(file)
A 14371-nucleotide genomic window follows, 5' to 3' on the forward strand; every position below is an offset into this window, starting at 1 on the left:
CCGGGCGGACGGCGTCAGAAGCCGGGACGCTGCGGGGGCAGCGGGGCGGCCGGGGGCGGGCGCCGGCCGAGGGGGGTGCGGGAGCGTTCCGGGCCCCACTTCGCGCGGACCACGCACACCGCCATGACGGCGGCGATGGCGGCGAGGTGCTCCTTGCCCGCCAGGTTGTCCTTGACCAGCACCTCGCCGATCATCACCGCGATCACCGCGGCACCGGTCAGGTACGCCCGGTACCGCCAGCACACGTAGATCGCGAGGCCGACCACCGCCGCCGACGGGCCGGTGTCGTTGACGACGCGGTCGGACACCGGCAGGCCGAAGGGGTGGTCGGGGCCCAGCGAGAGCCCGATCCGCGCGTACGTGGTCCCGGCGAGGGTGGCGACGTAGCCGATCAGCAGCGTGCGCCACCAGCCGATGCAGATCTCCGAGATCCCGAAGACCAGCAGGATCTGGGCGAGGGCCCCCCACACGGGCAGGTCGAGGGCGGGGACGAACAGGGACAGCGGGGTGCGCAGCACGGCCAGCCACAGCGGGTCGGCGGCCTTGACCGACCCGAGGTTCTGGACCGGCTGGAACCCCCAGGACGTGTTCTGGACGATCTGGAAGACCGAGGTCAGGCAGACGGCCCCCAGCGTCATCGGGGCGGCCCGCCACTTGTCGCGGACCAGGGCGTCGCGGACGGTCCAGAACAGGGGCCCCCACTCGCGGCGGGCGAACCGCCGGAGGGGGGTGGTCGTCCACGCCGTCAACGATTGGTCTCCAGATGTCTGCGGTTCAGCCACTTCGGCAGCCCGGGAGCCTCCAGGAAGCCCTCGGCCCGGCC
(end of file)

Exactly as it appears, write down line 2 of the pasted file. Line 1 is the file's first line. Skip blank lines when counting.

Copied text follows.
CCGGGCGGACGGCGTCAGAAGCCGGGACGCTGCGGGGGCAGCGGGGCGGCCGGGGGCGGGCGCCGGCCGAGGGGGGTGCGGGAGCGTTCCGGGCCCCACTTCGCGCGGACCACGCACACCGCCATGACGGCGGCGATGGCGGCGAGGTGCTCCTTGCCCGCCAGGTTGTCCTTGACCAGCACCTCGCCGATCATCACCGCGATCACCGCGGCACCGGTCAGGTACGCCCGGTACCGCCAGCACACGTAGATCGCGAGGCCGACCACCGCCGCCGACGGGCCGGTGTCGTTGACGACGCGGTCGGACACCGGCAGGCCGAAGGGGTGGTCGGGGCCCAGCGAGAGCCCGATCCGCGCGTACGTGGTCCCGGCGAGGGTGGCGACGTAGCCGATCAGCAGCGTGCGCCACCAGCCGATGCAGATCTCCGAGATCCCGAAGACCAGCAGGATCTGGGCGAGGGCCCCCCACACGGGCAGGTCGAGGGCGGGGACGAACAGGGACAGCGGGGTGCGCAGCACGGCCAGCCACAGCGGGTCGGCGGCCTTGACCGACCCGAGGTTCTGGACCGGCTGGAACCCCCAGGACGTGTTCTGGACGATCTGGAAGACCGAGGTCAGGCAGACGGCCCCCAGCGTCATCGGGGCGGCCCGCCACTTGTCGCGGACCAGGGCGTCGCGGACGGTCCAGAACAGGGGCCCCCACTCGCGGCGGGCGAACCGCCGGAGGGGGGTGGTCGTCCACGCCGTCAACGATTGGTCTCCAGATGTCTGCGGTTCAGCCACTTCGGCAGCCCGGGAGCCTCCAGGAAGCCCTCGGCCCGGCC